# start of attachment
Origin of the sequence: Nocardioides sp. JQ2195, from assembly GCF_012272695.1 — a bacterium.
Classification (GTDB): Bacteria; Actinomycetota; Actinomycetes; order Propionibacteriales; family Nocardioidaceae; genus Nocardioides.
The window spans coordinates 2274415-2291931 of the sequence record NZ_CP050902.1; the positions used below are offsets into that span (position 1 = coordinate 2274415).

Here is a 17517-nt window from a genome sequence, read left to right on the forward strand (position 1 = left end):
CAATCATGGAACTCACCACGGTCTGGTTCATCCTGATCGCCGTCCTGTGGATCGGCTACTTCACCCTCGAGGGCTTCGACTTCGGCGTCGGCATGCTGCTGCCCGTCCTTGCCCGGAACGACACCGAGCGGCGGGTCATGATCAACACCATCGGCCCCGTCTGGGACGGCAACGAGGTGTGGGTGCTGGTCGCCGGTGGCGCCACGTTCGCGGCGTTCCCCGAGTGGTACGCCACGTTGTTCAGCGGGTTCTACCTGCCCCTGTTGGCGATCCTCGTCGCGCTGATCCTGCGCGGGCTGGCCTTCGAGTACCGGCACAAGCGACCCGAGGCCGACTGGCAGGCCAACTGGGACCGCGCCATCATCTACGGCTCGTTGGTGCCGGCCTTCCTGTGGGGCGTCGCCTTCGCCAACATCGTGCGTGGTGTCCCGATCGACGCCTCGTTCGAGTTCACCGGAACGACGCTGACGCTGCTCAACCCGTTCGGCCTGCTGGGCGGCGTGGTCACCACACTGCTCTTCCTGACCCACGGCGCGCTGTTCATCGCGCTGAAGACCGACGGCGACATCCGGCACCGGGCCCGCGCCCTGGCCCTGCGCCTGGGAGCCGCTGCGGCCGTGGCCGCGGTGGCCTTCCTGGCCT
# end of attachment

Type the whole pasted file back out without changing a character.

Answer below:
Origin of the sequence: Nocardioides sp. JQ2195, from assembly GCF_012272695.1 — a bacterium.
Classification (GTDB): Bacteria; Actinomycetota; Actinomycetes; order Propionibacteriales; family Nocardioidaceae; genus Nocardioides.
The window spans coordinates 2274415-2291931 of the sequence record NZ_CP050902.1; the positions used below are offsets into that span (position 1 = coordinate 2274415).

Here is a 17517-nt window from a genome sequence, read left to right on the forward strand (position 1 = left end):
CAATCATGGAACTCACCACGGTCTGGTTCATCCTGATCGCCGTCCTGTGGATCGGCTACTTCACCCTCGAGGGCTTCGACTTCGGCGTCGGCATGCTGCTGCCCGTCCTTGCCCGGAACGACACCGAGCGGCGGGTCATGATCAACACCATCGGCCCCGTCTGGGACGGCAACGAGGTGTGGGTGCTGGTCGCCGGTGGCGCCACGTTCGCGGCGTTCCCCGAGTGGTACGCCACGTTGTTCAGCGGGTTCTACCTGCCCCTGTTGGCGATCCTCGTCGCGCTGATCCTGCGCGGGCTGGCCTTCGAGTACCGGCACAAGCGACCCGAGGCCGACTGGCAGGCCAACTGGGACCGCGCCATCATCTACGGCTCGTTGGTGCCGGCCTTCCTGTGGGGCGTCGCCTTCGCCAACATCGTGCGTGGTGTCCCGATCGACGCCTCGTTCGAGTTCACCGGAACGACGCTGACGCTGCTCAACCCGTTCGGCCTGCTGGGCGGCGTGGTCACCACACTGCTCTTCCTGACCCACGGCGCGCTGTTCATCGCGCTGAAGACCGACGGCGACATCCGGCACCGGGCCCGCGCCCTGGCCCTGCGCCTGGGAGCCGCTGCGGCCGTGGCCGCGGTGGCCTTCCTGGCCT